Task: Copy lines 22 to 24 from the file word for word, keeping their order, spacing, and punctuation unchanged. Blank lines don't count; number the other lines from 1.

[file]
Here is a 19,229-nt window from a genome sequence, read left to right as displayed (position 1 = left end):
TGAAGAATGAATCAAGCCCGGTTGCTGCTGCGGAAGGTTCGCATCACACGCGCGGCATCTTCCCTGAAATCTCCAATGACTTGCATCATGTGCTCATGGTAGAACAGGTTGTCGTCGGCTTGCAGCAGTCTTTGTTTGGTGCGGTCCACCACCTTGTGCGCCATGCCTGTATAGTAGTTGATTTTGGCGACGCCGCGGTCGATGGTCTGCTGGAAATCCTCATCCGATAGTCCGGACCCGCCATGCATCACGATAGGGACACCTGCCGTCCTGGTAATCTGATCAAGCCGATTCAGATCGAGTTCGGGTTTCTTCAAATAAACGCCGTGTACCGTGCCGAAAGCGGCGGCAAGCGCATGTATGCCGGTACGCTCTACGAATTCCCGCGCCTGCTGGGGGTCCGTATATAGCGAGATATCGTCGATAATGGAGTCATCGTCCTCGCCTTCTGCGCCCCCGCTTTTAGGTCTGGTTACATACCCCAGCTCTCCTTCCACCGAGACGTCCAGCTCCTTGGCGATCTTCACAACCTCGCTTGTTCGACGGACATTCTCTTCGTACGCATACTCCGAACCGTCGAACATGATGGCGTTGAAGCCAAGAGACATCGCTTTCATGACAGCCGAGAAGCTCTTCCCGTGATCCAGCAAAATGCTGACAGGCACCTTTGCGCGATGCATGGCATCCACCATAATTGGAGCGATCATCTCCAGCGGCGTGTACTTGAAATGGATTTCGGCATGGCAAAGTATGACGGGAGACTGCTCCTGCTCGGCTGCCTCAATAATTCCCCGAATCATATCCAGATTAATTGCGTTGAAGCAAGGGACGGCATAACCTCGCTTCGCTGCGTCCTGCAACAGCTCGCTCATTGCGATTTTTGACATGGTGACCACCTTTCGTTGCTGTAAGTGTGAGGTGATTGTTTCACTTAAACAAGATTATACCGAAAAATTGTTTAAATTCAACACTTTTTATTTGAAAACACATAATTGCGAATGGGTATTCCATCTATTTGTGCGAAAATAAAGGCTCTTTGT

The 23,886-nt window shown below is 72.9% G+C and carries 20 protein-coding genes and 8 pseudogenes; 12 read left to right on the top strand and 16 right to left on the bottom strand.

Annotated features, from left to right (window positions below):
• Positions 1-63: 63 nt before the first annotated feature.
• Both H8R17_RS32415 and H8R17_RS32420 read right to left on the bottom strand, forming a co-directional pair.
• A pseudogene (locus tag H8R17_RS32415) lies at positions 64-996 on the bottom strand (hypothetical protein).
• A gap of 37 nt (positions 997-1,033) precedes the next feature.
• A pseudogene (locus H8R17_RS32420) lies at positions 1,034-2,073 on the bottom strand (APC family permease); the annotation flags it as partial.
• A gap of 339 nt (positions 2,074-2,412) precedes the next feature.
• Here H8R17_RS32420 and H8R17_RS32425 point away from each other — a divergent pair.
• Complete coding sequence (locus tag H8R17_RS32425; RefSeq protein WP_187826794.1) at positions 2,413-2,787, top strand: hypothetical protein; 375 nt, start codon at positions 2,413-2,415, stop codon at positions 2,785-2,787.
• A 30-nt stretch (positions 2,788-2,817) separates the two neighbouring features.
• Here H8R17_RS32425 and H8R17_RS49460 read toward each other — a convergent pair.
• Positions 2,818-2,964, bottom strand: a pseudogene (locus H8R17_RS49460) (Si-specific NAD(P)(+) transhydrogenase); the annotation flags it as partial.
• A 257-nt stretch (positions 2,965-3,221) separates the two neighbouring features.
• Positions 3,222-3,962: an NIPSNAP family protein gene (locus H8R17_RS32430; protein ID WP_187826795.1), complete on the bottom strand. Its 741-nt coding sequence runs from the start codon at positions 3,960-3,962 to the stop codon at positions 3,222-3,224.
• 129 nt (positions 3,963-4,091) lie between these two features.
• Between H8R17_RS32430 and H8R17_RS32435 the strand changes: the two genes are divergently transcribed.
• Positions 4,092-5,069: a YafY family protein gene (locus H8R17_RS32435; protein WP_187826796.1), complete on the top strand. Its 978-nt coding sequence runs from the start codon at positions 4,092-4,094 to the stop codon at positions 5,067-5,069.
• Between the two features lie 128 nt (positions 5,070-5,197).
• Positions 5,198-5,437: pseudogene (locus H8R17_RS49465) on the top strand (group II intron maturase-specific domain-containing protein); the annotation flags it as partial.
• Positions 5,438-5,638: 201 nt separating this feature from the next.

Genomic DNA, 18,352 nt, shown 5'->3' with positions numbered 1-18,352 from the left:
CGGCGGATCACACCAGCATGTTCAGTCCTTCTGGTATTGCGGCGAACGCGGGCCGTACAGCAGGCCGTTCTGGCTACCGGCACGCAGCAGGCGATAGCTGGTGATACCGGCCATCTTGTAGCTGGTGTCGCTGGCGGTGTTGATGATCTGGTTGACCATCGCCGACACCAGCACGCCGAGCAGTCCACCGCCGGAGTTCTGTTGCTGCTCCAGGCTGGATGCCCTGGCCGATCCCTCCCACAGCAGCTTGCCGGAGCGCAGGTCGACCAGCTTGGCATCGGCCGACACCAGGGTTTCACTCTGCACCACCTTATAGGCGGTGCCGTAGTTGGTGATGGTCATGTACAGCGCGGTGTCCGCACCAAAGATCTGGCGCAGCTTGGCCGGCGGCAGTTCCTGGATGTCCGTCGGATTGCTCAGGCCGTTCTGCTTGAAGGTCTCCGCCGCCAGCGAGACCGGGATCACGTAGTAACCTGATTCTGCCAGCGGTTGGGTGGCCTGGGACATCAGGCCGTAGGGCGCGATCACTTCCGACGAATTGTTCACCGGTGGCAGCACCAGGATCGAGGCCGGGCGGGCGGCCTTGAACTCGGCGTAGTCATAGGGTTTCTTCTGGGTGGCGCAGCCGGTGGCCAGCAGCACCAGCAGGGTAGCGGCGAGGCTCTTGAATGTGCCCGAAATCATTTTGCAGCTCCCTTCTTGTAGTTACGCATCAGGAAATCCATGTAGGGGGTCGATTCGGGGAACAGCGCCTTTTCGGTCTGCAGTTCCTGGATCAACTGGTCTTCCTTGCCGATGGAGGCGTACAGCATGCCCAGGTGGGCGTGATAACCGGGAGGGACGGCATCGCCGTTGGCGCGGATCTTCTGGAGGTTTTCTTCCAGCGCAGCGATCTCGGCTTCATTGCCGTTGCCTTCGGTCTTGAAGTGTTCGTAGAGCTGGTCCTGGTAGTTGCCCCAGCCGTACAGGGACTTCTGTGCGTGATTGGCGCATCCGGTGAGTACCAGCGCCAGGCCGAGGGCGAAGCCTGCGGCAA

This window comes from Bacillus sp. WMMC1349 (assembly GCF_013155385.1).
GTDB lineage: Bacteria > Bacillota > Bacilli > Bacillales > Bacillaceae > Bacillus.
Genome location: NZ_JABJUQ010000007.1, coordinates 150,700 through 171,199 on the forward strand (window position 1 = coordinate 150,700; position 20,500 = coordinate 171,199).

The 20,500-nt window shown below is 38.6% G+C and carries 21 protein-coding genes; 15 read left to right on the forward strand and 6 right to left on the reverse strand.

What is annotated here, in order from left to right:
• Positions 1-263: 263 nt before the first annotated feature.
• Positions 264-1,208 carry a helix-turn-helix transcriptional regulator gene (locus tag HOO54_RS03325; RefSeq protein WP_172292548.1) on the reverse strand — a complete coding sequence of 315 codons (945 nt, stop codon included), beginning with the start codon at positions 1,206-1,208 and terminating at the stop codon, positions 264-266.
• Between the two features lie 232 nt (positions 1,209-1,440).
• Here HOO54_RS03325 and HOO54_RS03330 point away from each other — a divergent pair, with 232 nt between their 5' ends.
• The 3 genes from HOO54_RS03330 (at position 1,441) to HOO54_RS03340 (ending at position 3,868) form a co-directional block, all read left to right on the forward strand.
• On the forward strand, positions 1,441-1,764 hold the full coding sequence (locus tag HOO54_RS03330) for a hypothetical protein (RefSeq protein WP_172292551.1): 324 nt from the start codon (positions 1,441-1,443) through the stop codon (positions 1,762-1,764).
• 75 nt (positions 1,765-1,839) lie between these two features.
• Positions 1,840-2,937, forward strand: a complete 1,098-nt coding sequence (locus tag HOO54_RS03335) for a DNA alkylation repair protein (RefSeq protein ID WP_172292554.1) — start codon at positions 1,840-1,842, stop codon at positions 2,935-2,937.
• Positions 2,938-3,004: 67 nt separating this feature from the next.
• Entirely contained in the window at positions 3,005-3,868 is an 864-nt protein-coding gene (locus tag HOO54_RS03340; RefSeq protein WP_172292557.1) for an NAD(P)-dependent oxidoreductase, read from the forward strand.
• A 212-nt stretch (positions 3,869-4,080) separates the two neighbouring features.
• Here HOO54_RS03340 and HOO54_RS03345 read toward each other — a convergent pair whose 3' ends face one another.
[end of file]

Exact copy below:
• Positions 5,198-5,437: pseudogene (locus H8R17_RS49465) on the top strand (group II intron maturase-specific domain-containing protein); the annotation flags it as partial.
• Positions 5,438-5,638: 201 nt separating this feature from the next.

Genomic DNA, 18,352 nt, shown 5'->3' with positions numbered 1-18,352 from the left: